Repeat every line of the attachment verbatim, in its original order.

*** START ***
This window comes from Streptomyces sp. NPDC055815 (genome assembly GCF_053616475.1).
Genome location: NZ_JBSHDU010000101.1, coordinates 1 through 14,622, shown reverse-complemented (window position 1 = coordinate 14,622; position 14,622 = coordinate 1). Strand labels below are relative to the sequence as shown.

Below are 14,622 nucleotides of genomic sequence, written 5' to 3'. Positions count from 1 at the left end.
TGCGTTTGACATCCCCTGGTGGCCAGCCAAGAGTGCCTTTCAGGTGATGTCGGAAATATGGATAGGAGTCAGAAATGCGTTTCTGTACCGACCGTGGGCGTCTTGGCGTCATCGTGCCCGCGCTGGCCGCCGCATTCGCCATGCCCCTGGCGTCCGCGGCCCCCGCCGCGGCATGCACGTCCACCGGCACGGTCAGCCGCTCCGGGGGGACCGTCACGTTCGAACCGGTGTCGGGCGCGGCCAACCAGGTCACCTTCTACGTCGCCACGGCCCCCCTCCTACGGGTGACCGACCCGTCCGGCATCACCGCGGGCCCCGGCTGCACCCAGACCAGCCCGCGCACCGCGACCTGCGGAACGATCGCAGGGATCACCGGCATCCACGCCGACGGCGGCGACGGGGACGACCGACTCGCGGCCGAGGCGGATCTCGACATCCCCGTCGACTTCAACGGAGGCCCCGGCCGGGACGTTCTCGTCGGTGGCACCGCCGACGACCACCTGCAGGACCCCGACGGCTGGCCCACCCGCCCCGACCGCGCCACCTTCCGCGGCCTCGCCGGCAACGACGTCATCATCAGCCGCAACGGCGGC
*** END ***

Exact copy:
This window comes from Streptomyces sp. NPDC055815 (genome assembly GCF_053616475.1).
Genome location: NZ_JBSHDU010000101.1, coordinates 1 through 14,622, shown reverse-complemented (window position 1 = coordinate 14,622; position 14,622 = coordinate 1). Strand labels below are relative to the sequence as shown.

Below are 14,622 nucleotides of genomic sequence, written 5' to 3'. Positions count from 1 at the left end.
TGCGTTTGACATCCCCTGGTGGCCAGCCAAGAGTGCCTTTCAGGTGATGTCGGAAATATGGATAGGAGTCAGAAATGCGTTTCTGTACCGACCGTGGGCGTCTTGGCGTCATCGTGCCCGCGCTGGCCGCCGCATTCGCCATGCCCCTGGCGTCCGCGGCCCCCGCCGCGGCATGCACGTCCACCGGCACGGTCAGCCGCTCCGGGGGGACCGTCACGTTCGAACCGGTGTCGGGCGCGGCCAACCAGGTCACCTTCTACGTCGCCACGGCCCCCCTCCTACGGGTGACCGACCCGTCCGGCATCACCGCGGGCCCCGGCTGCACCCAGACCAGCCCGCGCACCGCGACCTGCGGAACGATCGCAGGGATCACCGGCATCCACGCCGACGGCGGCGACGGGGACGACCGACTCGCGGCCGAGGCGGATCTCGACATCCCCGTCGACTTCAACGGAGGCCCCGGCCGGGACGTTCTCGTCGGTGGCACCGCCGACGACCACCTGCAGGACCCCGACGGCTGGCCCACCCGCCCCGACCGCGCCACCTTCCGCGGCCTCGCCGGCAACGACGTCATCATCAGCCGCAACGGCGGC